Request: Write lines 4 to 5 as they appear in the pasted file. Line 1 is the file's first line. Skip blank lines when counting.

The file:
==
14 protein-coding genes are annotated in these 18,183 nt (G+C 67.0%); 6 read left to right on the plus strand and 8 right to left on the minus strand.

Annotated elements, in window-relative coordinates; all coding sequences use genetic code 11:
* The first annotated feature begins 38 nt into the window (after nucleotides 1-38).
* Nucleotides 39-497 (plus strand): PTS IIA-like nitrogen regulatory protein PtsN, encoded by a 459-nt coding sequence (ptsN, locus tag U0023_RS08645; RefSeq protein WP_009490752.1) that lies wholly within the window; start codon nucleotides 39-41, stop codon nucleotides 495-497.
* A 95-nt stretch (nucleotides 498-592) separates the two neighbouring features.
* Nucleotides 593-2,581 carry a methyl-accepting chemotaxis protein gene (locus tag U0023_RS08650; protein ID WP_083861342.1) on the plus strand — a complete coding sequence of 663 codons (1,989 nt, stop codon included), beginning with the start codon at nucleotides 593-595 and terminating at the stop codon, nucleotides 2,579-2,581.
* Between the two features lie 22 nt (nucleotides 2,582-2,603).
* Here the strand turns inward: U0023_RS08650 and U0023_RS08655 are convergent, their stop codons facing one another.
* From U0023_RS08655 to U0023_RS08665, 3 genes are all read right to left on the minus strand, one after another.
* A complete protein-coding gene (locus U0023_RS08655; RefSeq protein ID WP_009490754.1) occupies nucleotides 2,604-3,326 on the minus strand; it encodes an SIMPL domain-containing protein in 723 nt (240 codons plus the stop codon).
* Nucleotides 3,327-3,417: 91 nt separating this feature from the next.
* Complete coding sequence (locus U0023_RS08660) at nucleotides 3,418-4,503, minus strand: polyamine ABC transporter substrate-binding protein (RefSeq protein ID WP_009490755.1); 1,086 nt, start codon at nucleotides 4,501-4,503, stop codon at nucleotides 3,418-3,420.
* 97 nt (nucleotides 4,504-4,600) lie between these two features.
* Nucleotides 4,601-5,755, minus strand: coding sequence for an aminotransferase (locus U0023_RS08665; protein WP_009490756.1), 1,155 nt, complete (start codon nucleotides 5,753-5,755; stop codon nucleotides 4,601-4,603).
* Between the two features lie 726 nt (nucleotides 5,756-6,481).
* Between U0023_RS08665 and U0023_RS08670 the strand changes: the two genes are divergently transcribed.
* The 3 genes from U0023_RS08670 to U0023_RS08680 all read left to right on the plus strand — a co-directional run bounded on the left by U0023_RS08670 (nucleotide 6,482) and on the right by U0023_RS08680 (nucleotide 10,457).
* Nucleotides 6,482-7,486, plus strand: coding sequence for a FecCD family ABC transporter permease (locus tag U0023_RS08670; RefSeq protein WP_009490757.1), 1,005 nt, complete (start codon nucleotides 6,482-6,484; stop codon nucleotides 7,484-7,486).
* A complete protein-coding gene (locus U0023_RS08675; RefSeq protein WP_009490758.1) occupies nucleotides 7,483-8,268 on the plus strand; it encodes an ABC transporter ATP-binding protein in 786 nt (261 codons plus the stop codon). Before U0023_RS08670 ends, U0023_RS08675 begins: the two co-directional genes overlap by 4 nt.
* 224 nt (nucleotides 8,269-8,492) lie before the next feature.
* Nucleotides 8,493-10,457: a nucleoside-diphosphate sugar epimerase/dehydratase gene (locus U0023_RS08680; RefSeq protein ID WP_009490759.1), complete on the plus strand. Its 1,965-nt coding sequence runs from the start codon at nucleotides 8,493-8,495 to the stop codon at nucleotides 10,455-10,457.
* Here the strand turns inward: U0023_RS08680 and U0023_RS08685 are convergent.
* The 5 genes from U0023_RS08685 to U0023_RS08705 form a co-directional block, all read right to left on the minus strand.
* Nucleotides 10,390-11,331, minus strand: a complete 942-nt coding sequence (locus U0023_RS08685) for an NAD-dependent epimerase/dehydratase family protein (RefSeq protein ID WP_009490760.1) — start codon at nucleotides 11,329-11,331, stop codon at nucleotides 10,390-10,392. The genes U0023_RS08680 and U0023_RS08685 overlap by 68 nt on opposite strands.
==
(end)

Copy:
* Nucleotides 39-497 (plus strand): PTS IIA-like nitrogen regulatory protein PtsN, encoded by a 459-nt coding sequence (ptsN, locus tag U0023_RS08645; RefSeq protein WP_009490752.1) that lies wholly within the window; start codon nucleotides 39-41, stop codon nucleotides 495-497.
* A 95-nt stretch (nucleotides 498-592) separates the two neighbouring features.